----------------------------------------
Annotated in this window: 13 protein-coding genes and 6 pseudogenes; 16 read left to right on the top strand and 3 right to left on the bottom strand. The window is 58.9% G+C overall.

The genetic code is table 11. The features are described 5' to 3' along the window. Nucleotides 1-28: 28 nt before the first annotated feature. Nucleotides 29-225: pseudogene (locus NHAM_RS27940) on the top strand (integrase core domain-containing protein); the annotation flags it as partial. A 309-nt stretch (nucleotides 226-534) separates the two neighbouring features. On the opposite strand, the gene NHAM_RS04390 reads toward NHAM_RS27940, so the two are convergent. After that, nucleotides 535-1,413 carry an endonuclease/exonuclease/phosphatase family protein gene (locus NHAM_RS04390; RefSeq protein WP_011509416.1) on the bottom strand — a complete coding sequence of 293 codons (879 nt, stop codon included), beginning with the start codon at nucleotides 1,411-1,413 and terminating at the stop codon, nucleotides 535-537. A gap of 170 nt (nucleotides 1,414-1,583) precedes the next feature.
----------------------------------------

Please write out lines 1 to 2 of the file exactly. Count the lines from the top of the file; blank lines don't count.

Annotated in this window: 13 protein-coding genes and 6 pseudogenes; 16 read left to right on the top strand and 3 right to left on the bottom strand. The window is 58.9% G+C overall.

The genetic code is table 11. The features are described 5' to 3' along the window. Nucleotides 1-28: 28 nt before the first annotated feature. Nucleotides 29-225: pseudogene (locus NHAM_RS27940) on the top strand (integrase core domain-containing protein); the annotation flags it as partial. A 309-nt stretch (nucleotides 226-534) separates the two neighbouring features. On the opposite strand, the gene NHAM_RS04390 reads toward NHAM_RS27940, so the two are convergent. After that, nucleotides 535-1,413 carry an endonuclease/exonuclease/phosphatase family protein gene (locus NHAM_RS04390; RefSeq protein WP_011509416.1) on the bottom strand — a complete coding sequence of 293 codons (879 nt, stop codon included), beginning with the start codon at nucleotides 1,411-1,413 and terminating at the stop codon, nucleotides 535-537. A gap of 170 nt (nucleotides 1,414-1,583) precedes the next feature.